Each year, 1 in 3 older Americans takes a fall. According to the CDC, falls are the leading cause of injuries and deaths from injury for seniors.1
That’s because there are a number of potential complications from falling, even if the person can get back up.
What Happens When Seniors Fall?
For seniors, falls are often not just falls. There can be serious complications from not getting immediate help as well as other issues, including:
Bone breaks and fractures: These injuries must be set quickly to avoid further problems. “Tissue necrosis from injuries can lead to renal damage,” says Teresa McCarthy, MD, MS, and assistant professor in the University of Minnesota Department of Family Practice and Community Health. “And annual mortality after a hip fracture is very high.”
Head injuries: Falls cause more than 60% of seniors’ traumatic brain injuries.2 “If someone falls and hits their head, there may be bleeding within the skull that can cause a stroke and even death,” says Edward Schneider, MD, of the University of Southern California Leonard Davis School of Gerontology.
Cardiovascular complications: It’s especially important for seniors with cardiovascular issues to get help quickly after a fall. “Cardiac patients may be on anticoagulant drugs and would be more at risk for internal bleeding,” Schneider says. Cardiac arrest and stroke can also cause falls. Medical staff has about 90 minutes to restore blood flow to avoid significant heart damage after a heart attack.3 Getting medical help within 60 minutes of a stroke doubles your chances of receiving tPA treatment.4
“Lie time” issues: Half of seniors who fall can’t get up on their own.5 A landmark study from the University of California-San Francisco found that “lie time” (how long you are down) of 72 hours increases mortality by 67%.6 “Being immobilized can cause pressure sores and dehydration, the latter of which can cause cardiovascular collapse, renal failure, and confusion, according to McCarthy.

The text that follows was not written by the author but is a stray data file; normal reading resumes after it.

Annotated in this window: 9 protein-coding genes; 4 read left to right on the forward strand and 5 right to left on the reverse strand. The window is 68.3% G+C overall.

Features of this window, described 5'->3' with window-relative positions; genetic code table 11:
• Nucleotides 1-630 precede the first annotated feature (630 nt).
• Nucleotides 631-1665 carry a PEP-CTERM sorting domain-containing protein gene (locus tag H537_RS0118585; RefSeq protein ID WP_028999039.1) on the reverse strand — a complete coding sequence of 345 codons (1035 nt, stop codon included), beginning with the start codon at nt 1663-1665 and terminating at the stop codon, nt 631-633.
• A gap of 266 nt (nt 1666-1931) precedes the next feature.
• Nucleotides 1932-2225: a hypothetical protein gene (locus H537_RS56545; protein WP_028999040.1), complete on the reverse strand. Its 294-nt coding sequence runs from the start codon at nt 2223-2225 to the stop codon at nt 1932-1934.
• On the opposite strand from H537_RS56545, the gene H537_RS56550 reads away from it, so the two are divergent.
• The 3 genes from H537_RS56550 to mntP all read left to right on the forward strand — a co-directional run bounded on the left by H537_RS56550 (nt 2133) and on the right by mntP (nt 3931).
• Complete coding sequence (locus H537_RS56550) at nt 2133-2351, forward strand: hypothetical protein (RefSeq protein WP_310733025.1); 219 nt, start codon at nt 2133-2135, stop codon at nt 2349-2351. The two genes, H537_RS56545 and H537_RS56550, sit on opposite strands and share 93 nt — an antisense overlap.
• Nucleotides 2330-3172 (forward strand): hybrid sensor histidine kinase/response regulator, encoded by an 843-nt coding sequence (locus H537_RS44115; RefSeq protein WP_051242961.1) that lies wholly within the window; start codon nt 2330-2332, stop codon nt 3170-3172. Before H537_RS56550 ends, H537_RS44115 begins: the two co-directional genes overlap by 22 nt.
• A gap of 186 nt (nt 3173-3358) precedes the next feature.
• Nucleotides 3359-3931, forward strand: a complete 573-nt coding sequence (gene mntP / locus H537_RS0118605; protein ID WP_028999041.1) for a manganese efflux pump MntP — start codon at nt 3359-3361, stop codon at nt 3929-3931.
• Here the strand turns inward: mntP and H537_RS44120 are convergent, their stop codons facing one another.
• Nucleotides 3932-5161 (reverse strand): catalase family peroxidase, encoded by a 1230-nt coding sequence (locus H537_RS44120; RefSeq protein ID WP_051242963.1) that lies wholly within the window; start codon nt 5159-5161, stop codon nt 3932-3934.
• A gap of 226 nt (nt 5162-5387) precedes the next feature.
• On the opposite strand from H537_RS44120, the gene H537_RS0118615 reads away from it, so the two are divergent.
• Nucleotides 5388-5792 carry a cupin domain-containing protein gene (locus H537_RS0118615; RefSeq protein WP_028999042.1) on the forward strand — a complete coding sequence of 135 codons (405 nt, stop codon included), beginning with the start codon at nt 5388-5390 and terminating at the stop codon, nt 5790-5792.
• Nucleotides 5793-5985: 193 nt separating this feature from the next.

Psychological distress: When seniors can’t get up, they may become more agitated from fear of being alone, or become disoriented or confused. Even if someone can get up on his or her own, he or she may begin to worry about falling again or losing independence in the future.
But a fall doesn’t have to be catastrophic.
“Acknowledging a fall, seeking assistance in evaluating the cause, and identifying preventive interactions can allow someone to remain as independent as possible,” McCarthy asserts.
How Automatic Fall Detection Can Help
Research shows that getting up from a fall in under an hour decreases mortality rate to 12%.7 Automatic fall detection devices can help seniors get back on their feet faster, yet 64% of seniors don’t take advantage of this potentially life-saving technology.8
Using a medical alert system with automatic fall detection provides an added layer of support, notifying a response center even if you don’t or can’t press the help button. For example, Philips Lifeline with AutoAlert fall detection constantly measures changes in height, orientation to a horizontal position, and velocity to distinguish between normal activity and a fall. When AutoAlert detects a fall, it provides quick access to help by automatically alerting response professionals.9
Automatic fall detection improves response times dramatically. For instance, it takes only 21 seconds for Philips Personal Emergency Response Center staff to answer a call after a button is pressed or a fall detected.10 That’s exponentially faster than the average two-hour wait time if you decide to call for help on your own.11 (Wait times may be even longer for seniors living in rural areas.)
Complications from falling don’t have to be dire. Consider a medical alert device with automatic fall detection to help your loved one remain more active, retain independence and stay healthier.
5 Centers for Disease Control and Prevention, National Center for Injury Prevention and Control. Web–based Injury Statistics Query and Reporting System (WISQARS) [online]. Accessed September 2016.
6 Gurley RJ, Lum N, Sande M, Lo B, Katz MH. Persons Found in Their Homes Helpless or Dead, NEJM 1996; 334(26): 1710-1716.
7 Gurley RJ, Lum N, Sande M, Lo B, Katz MH. Persons Found in Their Homes Helpless or Dead, NEJM 1996; 334(26): 1710-1716.
9 AutoAlert does not detect 100% of falls. If able, a user should always push their button when they need help.
10 According to results from an analysis of Philips Home Monitoring internal data collected from Aug. 2015 through Aug. 2016. All data is reported with a +/- 95% confidence interval.